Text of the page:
Researchers at the University of Toronto Engineering have developed a set of magnetic “tweezers” that can place a nano-scale bead inside a human cell in three dimensions with extraordinary precision. The nano-bot has already been employed to explore the properties of cancer cells, and could pave the way toward improved diagnosis and treatment.
Wang’s system uses six magnetic coils (pictured) to control the position of a microscopic iron bead within the device. The bead is small enough to enter human cells and can be positioned with unprecedented accuracy. (Photo credit: Tyler Irving)
For twenty years, Professor Yu Sun (MIE, IBBME, ECE) and his team have been constructing robots that can control individual cells. Their designs have the capacity to control and measure single cells—beneficial in procedures such as in vitro fertilization and customized medicine. Their newest study, published recently in
Science Robotics, pushes the technology a step further.
“So far, our robot has been exploring outside a building, touching the brick wall, and trying to figure out what’s going on inside,” says Sun. “We wanted to deploy a robot in the building and probe all the rooms and structures.”
The team has developed robotic systems that can work sub-cellular structures inside electron microscopes, but that necessitates freeze-drying the cells and cutting them into minute slices. To test live cells, other teams have used methods such as acoustics or lasers.
“Optical tweezers—using lasers to probe cells—is a popular approach,” says Xian Wang (MIE), the PhD candidate who carried out the study. The technology was bestowed the 2018 Nobel Prize in Physics, but Wang says the force that it can produce is not sufficiently large for mechanical control and measurement he aimed to achieve.
“You can try to increase the power to generate higher force, but you run the risk of damaging the sub-cellular components you’re trying to measure,” says Wang.
The system designed by Wang uses six magnetic coils positioned in various planes around a microscope coverslip filled with live cancer cells. A magnetic iron bead about 700 nm in diameter—about 100 times smaller than the thickness of a human hair—is positioned on the coverslip, where the cancer cells simply take it up inside their membranes.
After the bead is placed inside, Wang manipulates its position using immediate feedback from confocal microscopy imaging. He uses a computer-controlled algorithm to alter the electrical current through each of the coils, modeling the magnetic field in three dimensions and coaxing the bead into any preferred position within the cell.
We can control the position to within a couple of hundred nanometers down the Brownian motion limit. We can exert forces an order of magnitude higher than would be possible with lasers.
Xian Wang, PhD candidate, MIE, University of Toronto.
In partnership with Dr. Helen McNeil and Yonit Tsatskis at Mount Sinai Hospital and Dr. Sevan Hopyan at The Hospital for Sick Children (SickKids), the researchers used their robotic system to explore early-stage and later-stage bladder cancer cells.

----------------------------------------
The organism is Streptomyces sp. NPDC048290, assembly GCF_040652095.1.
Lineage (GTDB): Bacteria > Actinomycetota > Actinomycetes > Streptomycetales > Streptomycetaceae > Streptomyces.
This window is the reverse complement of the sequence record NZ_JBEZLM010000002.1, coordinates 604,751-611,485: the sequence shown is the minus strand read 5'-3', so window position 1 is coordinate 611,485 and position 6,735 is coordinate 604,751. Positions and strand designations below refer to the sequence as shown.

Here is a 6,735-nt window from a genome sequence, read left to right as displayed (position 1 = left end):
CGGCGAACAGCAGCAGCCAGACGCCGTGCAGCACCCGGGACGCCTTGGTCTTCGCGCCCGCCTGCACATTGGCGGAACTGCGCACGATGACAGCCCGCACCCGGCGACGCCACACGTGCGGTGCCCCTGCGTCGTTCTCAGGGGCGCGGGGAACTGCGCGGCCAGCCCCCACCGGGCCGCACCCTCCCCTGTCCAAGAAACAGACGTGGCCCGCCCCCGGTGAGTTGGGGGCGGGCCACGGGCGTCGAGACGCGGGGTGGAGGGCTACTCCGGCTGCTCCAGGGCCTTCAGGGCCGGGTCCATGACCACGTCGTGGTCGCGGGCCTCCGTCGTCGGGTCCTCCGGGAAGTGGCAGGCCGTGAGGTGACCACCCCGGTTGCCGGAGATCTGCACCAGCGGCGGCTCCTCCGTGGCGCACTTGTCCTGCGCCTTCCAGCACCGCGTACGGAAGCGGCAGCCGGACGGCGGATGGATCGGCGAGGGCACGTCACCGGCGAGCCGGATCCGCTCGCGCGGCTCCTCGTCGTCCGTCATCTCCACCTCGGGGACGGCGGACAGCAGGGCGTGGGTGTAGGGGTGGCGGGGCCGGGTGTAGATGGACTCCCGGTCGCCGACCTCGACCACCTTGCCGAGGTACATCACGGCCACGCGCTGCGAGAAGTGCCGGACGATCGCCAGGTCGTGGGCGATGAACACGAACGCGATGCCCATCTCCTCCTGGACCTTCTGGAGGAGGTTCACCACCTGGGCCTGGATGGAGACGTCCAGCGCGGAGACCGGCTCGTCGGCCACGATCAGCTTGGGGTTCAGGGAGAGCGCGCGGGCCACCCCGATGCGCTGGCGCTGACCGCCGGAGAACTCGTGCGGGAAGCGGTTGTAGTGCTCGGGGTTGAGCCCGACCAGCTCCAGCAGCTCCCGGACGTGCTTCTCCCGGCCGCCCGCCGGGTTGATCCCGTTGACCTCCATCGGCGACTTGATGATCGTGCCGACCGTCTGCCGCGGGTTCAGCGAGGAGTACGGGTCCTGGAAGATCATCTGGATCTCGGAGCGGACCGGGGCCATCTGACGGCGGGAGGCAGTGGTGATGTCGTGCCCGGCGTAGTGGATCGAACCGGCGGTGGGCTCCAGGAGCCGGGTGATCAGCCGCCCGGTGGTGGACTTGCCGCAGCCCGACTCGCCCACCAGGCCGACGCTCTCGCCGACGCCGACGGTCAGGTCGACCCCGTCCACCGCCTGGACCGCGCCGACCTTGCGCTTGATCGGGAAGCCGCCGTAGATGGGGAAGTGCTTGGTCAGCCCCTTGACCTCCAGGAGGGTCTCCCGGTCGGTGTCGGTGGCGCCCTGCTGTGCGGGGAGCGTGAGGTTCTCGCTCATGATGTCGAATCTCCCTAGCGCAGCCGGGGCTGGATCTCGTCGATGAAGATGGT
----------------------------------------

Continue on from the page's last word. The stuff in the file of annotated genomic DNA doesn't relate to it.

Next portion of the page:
Earlier studies on cell nuclei necessitated their extraction from cells. Wang and Sun measured cell nuclei in complete cells without having to break apart the cytoskeleton or cell membrane. They were able to demonstrate that the nucleus is not similarly stiff in all directions.
“It’s a bit like a football in shape—mechanically, it’s stiffer along one axis than the other,” says Sun. “We wouldn’t have known that without this new technique.”
They were also able to compute precisely how much stiffer the nucleus got when pushed repeatedly, and establish which cell protein or proteins may play a role in regulating this response. This insight could direct the way toward new approaches of diagnosing cancer.
“We know that in the later-stage cells, the stiffening response is not as strong,” says Wang. “In situations where early-stage cancer cells and later-stage cells don’t look very different morphologically, this provides another way of telling them apart.”
According to Sun, the study could expand even more.
You could imagine bringing in whole swarms of these nano-bots, and using them to either starve a tumour by blocking the blood vessels into the tumour, or destroy it directly via mechanical ablation. This would offer a way to treat cancers that are resistant to chemotherapy, radiotherapy, and immunotherapy.
Yu Sun Professor, MIE, IBBME, and ECE, University of Toronto.
These applications are, however, far away from clinical deployment, but Sun and his team are enthusiastic about the direction the research has taken. They are already involved in early animal experiments with Dr. Xi Huang in SickKids.
“It’s not quite ‘Fantastic Voyage’ yet,” Sun says, denoting the 1966 science fiction film. “But we have achieved unprecedented accuracy in position and force control. That’s a big part of what we need to get there, so stay tuned!”